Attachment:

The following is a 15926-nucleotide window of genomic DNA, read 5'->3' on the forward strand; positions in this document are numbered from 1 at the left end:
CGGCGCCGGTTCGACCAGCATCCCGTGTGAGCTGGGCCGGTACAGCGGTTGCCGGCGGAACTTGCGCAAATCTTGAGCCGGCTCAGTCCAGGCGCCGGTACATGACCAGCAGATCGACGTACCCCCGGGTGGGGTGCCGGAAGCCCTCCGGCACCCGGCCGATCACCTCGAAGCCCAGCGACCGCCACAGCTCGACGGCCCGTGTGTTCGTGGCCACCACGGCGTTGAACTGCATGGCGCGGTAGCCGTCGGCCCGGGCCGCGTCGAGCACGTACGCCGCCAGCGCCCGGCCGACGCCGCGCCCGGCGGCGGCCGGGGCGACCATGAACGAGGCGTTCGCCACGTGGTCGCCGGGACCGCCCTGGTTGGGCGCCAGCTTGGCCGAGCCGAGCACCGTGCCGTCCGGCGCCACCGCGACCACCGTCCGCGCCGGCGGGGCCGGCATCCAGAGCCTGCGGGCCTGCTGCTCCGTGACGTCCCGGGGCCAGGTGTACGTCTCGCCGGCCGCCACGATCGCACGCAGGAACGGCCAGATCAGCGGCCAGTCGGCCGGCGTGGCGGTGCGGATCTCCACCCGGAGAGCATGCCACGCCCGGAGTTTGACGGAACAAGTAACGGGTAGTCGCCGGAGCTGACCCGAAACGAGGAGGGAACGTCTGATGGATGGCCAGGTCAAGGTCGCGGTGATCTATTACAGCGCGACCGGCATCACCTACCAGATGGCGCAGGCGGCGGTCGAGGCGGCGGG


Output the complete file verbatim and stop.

The following is a 15926-nucleotide window of genomic DNA, read 5'->3' on the forward strand; positions in this document are numbered from 1 at the left end:
CGGCGCCGGTTCGACCAGCATCCCGTGTGAGCTGGGCCGGTACAGCGGTTGCCGGCGGAACTTGCGCAAATCTTGAGCCGGCTCAGTCCAGGCGCCGGTACATGACCAGCAGATCGACGTACCCCCGGGTGGGGTGCCGGAAGCCCTCCGGCACCCGGCCGATCACCTCGAAGCCCAGCGACCGCCACAGCTCGACGGCCCGTGTGTTCGTGGCCACCACGGCGTTGAACTGCATGGCGCGGTAGCCGTCGGCCCGGGCCGCGTCGAGCACGTACGCCGCCAGCGCCCGGCCGACGCCGCGCCCGGCGGCGGCCGGGGCGACCATGAACGAGGCGTTCGCCACGTGGTCGCCGGGACCGCCCTGGTTGGGCGCCAGCTTGGCCGAGCCGAGCACCGTGCCGTCCGGCGCCACCGCGACCACCGTCCGCGCCGGCGGGGCCGGCATCCAGAGCCTGCGGGCCTGCTGCTCCGTGACGTCCCGGGGCCAGGTGTACGTCTCGCCGGCCGCCACGATCGCACGCAGGAACGGCCAGATCAGCGGCCAGTCGGCCGGCGTGGCGGTGCGGATCTCCACCCGGAGAGCATGCCACGCCCGGAGTTTGACGGAACAAGTAACGGGTAGTCGCCGGAGCTGACCCGAAACGAGGAGGGAACGTCTGATGGATGGCCAGGTCAAGGTCGCGGTGATCTATTACAGCGCGACCGGCATCACCTACCAGATGGCGCAGGCGGCGGTCGAGGCGGCGGG